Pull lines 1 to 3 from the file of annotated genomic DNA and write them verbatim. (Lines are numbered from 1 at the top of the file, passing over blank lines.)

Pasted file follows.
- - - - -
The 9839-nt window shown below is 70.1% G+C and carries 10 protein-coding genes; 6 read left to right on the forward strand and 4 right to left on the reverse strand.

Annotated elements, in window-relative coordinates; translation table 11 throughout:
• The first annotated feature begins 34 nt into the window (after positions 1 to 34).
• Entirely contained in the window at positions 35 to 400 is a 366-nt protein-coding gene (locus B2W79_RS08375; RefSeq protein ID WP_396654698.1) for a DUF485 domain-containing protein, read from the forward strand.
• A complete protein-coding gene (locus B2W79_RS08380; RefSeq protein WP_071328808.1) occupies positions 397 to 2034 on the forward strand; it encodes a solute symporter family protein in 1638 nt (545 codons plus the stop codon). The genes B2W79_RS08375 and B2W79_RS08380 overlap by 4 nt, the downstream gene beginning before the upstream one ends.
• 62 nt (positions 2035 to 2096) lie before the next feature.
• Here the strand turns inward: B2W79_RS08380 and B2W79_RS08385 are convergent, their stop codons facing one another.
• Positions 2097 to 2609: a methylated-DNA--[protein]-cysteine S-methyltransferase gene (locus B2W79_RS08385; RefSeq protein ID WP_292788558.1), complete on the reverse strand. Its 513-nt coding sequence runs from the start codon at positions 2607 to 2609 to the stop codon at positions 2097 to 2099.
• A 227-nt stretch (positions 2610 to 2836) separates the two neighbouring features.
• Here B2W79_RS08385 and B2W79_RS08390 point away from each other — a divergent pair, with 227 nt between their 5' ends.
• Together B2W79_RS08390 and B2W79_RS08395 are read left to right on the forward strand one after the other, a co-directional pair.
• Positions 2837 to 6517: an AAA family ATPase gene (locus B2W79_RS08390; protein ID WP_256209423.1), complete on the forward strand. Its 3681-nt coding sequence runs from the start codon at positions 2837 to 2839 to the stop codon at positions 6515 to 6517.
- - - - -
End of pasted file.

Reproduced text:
The 9839-nt window shown below is 70.1% G+C and carries 10 protein-coding genes; 6 read left to right on the forward strand and 4 right to left on the reverse strand.

Annotated elements, in window-relative coordinates; translation table 11 throughout:
• The first annotated feature begins 34 nt into the window (after positions 1 to 34).